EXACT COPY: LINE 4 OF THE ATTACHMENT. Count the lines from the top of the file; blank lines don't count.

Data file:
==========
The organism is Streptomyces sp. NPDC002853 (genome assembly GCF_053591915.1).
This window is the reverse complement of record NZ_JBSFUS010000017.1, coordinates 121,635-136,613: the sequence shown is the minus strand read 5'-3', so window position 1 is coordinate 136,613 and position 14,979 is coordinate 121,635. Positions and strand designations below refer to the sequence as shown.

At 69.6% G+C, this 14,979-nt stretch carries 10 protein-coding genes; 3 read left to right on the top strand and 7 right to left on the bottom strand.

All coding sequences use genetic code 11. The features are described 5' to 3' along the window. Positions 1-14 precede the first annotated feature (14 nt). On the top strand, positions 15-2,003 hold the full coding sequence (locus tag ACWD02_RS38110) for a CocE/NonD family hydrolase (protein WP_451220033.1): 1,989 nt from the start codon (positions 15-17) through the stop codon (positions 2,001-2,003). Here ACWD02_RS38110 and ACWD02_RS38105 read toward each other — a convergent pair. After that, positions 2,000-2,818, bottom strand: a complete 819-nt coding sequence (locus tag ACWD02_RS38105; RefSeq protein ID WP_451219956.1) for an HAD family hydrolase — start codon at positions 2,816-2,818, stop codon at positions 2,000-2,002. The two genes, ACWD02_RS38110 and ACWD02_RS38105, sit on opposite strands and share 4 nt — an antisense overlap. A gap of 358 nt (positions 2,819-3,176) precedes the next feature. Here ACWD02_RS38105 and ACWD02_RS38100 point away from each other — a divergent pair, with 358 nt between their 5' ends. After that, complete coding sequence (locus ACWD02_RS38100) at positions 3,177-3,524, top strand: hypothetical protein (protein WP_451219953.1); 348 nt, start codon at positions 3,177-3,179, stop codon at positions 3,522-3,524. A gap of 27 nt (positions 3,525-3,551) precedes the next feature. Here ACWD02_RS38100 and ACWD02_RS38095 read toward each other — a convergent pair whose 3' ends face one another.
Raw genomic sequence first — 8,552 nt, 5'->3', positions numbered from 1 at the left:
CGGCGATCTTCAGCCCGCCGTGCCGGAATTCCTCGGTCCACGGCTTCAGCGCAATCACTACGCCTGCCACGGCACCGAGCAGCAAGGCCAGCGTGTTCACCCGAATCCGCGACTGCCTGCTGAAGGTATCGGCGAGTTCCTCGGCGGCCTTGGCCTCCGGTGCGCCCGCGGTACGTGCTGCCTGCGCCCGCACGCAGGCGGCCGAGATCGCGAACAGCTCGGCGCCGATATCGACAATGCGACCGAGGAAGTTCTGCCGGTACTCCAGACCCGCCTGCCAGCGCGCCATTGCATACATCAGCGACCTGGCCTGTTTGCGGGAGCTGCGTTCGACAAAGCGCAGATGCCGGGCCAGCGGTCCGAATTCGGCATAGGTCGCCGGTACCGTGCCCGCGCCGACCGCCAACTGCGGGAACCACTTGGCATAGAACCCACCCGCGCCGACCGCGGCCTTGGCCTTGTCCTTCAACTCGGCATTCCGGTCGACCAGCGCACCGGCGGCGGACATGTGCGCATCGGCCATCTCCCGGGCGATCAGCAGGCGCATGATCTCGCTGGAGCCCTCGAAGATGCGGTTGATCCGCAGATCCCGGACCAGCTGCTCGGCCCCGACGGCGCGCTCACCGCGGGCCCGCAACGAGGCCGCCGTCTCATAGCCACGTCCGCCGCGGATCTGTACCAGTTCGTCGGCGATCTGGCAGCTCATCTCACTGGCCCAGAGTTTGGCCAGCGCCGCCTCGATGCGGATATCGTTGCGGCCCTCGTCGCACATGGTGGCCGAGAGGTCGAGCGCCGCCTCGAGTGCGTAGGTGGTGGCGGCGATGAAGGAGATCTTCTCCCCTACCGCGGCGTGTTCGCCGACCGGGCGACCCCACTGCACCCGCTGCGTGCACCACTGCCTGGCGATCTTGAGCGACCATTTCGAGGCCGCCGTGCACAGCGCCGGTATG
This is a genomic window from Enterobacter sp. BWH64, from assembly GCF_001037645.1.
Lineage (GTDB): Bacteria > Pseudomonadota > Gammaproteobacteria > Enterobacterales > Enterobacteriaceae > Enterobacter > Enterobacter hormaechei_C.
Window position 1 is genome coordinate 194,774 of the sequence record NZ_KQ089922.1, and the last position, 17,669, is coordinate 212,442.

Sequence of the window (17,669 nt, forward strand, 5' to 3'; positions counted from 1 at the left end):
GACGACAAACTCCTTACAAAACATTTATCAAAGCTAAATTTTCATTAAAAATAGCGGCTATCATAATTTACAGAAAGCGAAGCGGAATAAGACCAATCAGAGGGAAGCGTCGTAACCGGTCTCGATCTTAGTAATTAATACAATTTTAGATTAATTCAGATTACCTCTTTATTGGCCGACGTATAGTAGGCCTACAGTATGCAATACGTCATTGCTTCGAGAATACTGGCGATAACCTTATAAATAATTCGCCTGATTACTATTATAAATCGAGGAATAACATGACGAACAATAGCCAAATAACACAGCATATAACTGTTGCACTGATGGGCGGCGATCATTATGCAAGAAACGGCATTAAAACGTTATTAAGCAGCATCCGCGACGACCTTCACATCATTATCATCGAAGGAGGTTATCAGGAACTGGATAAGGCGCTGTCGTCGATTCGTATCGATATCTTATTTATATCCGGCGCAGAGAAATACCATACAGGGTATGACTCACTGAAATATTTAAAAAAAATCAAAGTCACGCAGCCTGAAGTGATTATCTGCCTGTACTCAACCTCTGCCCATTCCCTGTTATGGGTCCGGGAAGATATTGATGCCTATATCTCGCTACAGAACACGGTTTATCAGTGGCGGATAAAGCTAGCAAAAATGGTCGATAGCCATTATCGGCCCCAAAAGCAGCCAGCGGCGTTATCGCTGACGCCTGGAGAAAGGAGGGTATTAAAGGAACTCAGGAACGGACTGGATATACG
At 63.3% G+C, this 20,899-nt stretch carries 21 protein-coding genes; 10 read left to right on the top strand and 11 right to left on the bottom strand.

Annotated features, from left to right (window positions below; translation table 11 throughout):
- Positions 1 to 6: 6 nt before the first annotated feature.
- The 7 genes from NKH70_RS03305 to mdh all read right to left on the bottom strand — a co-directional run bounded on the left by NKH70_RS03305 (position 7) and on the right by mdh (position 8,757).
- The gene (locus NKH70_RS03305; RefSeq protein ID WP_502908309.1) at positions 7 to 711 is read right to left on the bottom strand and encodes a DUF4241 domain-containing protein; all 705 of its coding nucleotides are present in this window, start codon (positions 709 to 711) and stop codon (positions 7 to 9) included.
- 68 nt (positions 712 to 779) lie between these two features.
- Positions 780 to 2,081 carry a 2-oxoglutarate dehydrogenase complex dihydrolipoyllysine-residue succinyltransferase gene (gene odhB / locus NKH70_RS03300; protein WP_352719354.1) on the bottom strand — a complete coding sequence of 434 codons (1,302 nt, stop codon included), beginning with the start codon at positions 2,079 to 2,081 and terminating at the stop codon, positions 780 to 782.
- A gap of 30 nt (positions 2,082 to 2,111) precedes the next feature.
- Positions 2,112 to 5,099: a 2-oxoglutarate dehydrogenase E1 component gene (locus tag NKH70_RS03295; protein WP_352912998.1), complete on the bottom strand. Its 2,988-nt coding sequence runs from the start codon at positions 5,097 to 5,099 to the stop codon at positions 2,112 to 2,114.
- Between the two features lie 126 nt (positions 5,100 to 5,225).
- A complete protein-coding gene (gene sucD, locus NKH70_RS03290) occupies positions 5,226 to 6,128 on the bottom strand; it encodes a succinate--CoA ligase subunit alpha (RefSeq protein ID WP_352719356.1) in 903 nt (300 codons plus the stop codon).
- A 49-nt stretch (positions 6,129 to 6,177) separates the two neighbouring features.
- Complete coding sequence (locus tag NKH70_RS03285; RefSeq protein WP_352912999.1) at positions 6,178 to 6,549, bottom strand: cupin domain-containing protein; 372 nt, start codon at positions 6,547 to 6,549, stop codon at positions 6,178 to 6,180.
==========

All coding sequences use genetic code 11. The features are described 5' to 3' along the window. Positions 1-14 precede the first annotated feature (14 nt). On the top strand, positions 15-2,003 hold the full coding sequence (locus tag ACWD02_RS38110) for a CocE/NonD family hydrolase (protein WP_451220033.1): 1,989 nt from the start codon (positions 15-17) through the stop codon (positions 2,001-2,003). Here ACWD02_RS38110 and ACWD02_RS38105 read toward each other — a convergent pair. After that, positions 2,000-2,818, bottom strand: a complete 819-nt coding sequence (locus tag ACWD02_RS38105; RefSeq protein ID WP_451219956.1) for an HAD family hydrolase — start codon at positions 2,816-2,818, stop codon at positions 2,000-2,002. The two genes, ACWD02_RS38110 and ACWD02_RS38105, sit on opposite strands and share 4 nt — an antisense overlap. A gap of 358 nt (positions 2,819-3,176) precedes the next feature. Here ACWD02_RS38105 and ACWD02_RS38100 point away from each other — a divergent pair, with 358 nt between their 5' ends. After that, complete coding sequence (locus ACWD02_RS38100) at positions 3,177-3,524, top strand: hypothetical protein (protein WP_451219953.1); 348 nt, start codon at positions 3,177-3,179, stop codon at positions 3,522-3,524. A gap of 27 nt (positions 3,525-3,551) precedes the next feature. Here ACWD02_RS38100 and ACWD02_RS38095 read toward each other — a convergent pair whose 3' ends face one another.